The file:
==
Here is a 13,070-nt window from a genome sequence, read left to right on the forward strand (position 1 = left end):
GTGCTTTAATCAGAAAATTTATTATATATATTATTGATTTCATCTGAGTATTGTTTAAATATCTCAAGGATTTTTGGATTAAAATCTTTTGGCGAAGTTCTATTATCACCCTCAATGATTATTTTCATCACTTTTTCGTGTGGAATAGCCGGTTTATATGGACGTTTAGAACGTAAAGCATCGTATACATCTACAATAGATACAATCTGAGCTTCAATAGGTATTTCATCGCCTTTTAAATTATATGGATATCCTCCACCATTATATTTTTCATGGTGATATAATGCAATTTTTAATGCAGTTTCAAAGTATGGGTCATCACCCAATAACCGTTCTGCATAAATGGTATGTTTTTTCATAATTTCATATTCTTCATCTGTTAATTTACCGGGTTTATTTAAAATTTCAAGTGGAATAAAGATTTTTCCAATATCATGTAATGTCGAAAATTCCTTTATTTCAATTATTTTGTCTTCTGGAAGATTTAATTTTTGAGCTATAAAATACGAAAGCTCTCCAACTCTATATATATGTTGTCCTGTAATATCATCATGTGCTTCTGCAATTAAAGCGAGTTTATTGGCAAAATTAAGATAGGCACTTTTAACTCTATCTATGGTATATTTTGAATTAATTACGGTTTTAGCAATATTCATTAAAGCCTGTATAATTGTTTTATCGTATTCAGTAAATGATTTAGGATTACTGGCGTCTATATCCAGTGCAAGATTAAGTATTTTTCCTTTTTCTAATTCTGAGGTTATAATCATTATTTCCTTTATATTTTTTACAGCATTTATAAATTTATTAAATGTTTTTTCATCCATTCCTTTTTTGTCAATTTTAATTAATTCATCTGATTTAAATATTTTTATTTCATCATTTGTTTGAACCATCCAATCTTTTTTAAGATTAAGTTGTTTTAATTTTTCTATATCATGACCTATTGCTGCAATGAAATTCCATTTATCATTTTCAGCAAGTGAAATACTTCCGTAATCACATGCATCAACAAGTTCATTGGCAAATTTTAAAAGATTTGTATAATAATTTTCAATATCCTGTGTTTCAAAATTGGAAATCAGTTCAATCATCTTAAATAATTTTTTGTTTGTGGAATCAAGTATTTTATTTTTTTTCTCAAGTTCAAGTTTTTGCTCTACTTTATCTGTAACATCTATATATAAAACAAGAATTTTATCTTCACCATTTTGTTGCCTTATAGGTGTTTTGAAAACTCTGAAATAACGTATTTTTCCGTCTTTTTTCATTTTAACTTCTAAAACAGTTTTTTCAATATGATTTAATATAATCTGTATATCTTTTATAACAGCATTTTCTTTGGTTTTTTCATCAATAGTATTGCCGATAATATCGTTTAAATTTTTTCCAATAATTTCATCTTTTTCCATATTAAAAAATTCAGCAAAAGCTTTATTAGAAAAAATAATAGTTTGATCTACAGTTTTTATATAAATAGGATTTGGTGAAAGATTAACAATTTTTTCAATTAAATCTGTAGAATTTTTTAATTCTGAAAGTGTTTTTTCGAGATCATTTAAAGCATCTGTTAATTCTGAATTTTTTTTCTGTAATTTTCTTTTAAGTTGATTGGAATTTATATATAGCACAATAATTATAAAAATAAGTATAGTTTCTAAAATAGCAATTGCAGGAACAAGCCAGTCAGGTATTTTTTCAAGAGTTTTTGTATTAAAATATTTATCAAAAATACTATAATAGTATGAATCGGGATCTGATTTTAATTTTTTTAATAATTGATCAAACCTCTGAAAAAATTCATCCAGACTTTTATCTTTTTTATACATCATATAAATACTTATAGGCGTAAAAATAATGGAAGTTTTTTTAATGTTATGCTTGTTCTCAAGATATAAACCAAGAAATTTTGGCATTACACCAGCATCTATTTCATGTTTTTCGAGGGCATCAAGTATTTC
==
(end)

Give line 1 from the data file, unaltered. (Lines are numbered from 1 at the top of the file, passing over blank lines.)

Here is a 13,070-nt window from a genome sequence, read left to right on the forward strand (position 1 = left end):